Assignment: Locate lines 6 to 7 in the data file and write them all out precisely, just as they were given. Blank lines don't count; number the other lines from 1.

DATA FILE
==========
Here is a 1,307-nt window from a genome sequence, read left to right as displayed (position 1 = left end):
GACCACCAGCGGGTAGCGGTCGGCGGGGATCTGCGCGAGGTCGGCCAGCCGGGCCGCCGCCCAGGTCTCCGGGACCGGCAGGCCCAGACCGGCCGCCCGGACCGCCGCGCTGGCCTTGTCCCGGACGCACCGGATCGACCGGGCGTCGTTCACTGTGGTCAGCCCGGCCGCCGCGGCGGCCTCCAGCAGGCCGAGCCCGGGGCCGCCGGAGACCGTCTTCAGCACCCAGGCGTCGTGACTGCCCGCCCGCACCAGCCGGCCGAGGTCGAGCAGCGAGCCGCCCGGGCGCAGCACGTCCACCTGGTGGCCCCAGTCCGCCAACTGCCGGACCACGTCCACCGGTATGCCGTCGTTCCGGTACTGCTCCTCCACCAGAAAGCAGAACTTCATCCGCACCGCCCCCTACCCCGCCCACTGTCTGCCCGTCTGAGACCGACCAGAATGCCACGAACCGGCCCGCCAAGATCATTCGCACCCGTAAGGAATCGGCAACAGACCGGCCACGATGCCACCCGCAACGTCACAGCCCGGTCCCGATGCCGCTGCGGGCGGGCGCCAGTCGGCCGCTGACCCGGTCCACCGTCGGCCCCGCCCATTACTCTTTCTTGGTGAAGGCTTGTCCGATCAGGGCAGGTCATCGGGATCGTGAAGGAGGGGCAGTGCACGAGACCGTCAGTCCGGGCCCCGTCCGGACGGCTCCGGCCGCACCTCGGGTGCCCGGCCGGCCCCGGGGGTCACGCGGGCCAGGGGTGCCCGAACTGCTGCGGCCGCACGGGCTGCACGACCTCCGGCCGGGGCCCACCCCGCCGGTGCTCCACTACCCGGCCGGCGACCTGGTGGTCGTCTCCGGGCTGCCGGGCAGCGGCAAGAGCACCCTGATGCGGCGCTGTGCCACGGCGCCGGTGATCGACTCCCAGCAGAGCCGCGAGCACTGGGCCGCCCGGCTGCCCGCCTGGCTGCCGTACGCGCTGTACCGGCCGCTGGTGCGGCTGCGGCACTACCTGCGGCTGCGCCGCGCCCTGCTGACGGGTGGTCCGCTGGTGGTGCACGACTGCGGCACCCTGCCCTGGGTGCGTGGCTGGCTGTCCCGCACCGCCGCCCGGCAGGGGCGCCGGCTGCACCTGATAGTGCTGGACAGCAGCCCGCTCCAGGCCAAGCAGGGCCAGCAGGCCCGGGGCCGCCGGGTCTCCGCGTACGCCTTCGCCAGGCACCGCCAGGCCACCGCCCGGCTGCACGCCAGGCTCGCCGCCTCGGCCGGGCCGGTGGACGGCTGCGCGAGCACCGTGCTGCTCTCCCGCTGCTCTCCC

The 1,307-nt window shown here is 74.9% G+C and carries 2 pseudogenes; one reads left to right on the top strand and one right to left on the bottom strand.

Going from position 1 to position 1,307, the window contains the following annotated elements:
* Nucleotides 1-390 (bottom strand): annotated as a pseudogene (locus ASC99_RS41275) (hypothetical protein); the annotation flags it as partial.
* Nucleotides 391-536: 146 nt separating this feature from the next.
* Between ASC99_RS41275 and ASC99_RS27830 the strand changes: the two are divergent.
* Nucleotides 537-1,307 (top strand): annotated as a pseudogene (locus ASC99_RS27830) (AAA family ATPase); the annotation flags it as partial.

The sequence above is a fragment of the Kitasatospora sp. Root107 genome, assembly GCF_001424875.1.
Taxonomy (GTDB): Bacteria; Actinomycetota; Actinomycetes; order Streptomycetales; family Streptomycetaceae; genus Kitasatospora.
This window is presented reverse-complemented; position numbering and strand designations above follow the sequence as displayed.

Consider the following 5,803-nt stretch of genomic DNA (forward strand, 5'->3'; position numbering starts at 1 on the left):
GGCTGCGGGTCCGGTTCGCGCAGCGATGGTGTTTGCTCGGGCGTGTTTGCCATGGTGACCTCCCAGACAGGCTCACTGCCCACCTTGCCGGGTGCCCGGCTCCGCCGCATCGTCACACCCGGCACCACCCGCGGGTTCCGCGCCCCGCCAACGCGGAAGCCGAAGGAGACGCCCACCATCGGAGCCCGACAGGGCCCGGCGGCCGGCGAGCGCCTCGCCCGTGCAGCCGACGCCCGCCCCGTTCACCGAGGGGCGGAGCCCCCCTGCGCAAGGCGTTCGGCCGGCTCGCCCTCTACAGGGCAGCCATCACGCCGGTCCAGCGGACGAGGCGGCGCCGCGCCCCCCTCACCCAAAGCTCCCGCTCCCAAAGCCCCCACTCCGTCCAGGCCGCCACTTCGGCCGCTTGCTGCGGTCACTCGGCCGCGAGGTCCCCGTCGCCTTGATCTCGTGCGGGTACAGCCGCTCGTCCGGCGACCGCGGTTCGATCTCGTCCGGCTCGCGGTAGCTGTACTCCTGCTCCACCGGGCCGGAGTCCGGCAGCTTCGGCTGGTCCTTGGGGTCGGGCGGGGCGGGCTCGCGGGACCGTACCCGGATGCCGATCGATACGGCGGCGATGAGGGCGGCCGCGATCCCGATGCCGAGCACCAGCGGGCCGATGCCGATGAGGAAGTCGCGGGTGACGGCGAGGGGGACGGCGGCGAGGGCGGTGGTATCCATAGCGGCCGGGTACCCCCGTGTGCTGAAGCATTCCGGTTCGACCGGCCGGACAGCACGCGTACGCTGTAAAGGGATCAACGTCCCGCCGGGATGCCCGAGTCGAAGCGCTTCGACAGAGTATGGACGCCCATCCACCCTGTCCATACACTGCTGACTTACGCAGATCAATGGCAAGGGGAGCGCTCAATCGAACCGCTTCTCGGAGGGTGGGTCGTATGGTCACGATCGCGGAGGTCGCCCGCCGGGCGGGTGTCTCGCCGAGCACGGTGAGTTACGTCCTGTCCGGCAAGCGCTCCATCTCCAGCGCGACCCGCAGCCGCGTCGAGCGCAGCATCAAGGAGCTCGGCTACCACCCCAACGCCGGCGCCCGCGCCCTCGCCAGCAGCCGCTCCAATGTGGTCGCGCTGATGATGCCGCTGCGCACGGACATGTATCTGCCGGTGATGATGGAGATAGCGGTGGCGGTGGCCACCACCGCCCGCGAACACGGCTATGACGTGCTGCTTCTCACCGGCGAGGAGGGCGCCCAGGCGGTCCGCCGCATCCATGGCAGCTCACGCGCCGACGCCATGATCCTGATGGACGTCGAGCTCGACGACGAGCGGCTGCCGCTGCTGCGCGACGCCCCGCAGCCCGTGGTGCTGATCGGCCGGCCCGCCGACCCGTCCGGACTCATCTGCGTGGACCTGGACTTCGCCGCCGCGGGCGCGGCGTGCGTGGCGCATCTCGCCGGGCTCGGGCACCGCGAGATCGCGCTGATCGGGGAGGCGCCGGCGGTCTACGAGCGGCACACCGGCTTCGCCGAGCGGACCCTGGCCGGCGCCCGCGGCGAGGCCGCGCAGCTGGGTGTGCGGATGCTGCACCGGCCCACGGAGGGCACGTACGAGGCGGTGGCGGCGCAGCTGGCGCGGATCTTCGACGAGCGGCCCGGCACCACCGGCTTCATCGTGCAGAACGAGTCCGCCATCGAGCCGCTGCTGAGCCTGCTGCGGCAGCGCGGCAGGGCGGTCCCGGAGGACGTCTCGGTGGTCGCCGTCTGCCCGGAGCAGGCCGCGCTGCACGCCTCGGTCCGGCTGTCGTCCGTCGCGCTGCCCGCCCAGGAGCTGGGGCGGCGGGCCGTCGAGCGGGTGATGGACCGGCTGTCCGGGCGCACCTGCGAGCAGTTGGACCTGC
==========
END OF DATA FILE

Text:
* Nucleotides 391-536: 146 nt separating this feature from the next.
* Between ASC99_RS41275 and ASC99_RS27830 the strand changes: the two are divergent.